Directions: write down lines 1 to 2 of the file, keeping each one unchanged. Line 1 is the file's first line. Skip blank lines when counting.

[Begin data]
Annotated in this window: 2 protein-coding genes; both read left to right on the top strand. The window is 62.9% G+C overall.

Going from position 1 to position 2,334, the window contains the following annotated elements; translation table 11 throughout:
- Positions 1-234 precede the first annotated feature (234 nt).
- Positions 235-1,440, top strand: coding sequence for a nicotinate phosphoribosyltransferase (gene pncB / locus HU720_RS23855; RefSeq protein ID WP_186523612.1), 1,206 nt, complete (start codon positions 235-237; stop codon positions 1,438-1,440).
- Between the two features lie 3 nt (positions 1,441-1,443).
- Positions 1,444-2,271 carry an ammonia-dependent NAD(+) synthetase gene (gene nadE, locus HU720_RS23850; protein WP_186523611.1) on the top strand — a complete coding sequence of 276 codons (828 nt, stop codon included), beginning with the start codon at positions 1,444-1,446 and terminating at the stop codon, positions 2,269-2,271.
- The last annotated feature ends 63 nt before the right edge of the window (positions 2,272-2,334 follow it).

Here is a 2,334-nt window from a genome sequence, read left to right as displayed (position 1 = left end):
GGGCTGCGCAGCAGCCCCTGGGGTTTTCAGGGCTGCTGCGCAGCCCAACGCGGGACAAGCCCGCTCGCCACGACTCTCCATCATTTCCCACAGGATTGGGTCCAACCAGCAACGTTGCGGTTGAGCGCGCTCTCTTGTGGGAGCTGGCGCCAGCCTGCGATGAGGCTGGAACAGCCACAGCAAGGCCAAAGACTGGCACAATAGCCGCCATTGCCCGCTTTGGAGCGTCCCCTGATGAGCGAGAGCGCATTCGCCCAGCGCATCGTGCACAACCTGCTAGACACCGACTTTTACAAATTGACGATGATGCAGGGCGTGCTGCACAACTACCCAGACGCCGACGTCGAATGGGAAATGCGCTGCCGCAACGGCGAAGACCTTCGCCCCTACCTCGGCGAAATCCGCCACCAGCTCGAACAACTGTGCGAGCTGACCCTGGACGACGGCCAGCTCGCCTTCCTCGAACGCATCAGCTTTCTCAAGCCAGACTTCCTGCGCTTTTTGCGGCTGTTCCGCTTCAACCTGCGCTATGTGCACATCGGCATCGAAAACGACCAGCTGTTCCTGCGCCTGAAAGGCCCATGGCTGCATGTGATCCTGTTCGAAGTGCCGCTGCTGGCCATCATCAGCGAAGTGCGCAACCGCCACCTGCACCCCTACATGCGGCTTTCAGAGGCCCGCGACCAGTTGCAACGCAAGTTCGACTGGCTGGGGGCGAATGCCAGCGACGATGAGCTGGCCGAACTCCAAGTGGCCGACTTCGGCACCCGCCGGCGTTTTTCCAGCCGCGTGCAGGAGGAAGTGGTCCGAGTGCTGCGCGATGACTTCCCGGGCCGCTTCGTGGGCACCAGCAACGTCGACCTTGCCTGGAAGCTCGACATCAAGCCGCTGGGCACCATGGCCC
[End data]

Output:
Annotated in this window: 2 protein-coding genes; both read left to right on the top strand. The window is 62.9% G+C overall.

Going from position 1 to position 2,334, the window contains the following annotated elements; translation table 11 throughout: